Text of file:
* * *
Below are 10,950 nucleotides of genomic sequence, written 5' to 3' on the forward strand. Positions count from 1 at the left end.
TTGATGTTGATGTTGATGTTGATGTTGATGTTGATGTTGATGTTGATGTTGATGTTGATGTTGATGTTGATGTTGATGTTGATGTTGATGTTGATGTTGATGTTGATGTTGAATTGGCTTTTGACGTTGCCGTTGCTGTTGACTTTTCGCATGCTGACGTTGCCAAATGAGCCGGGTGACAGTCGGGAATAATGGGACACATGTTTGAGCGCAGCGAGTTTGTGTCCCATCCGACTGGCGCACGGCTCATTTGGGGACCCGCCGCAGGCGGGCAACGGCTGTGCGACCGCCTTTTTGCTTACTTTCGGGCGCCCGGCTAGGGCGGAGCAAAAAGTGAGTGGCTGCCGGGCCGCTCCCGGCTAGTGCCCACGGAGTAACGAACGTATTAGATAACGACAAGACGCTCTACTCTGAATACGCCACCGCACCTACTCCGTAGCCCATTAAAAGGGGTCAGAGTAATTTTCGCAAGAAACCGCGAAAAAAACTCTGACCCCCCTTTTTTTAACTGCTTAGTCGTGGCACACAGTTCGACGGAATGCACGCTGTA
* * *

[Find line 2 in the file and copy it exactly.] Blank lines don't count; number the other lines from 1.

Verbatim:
TTGATGTTGATGTTGATGTTGATGTTGATGTTGATGTTGATGTTGATGTTGATGTTGATGTTGATGTTGATGTTGATGTTGATGTTGATGTTGATGTTGATGTTGATGTTGAATTGGCTTTTGACGTTGCCGTTGCTGTTGACTTTTCGCATGCTGACGTTGCCAAATGAGCCGGGTGACAGTCGGGAATAATGGGACACATGTTTGAGCGCAGCGAGTTTGTGTCCCATCCGACTGGCGCACGGCTCATTTGGGGACCCGCCGCAGGCGGGCAACGGCTGTGCGACCGCCTTTTTGCTTACTTTCGGGCGCCCGGCTAGGGCGGAGCAAAAAGTGAGTGGCTGCCGGGCCGCTCCCGGCTAGTGCCCACGGAGTAACGAACGTATTAGATAACGACAAGACGCTCTACTCTGAATACGCCACCGCACCTACTCCGTAGCCCATTAAAAGGGGTCAGAGTAATTTTCGCAAGAAACCGCGAAAAAAACTCTGACCCCCCTTTTTTTAACTGCTTAGTCGTGGCACACAGTTCGACGGAATGCACGCTGTA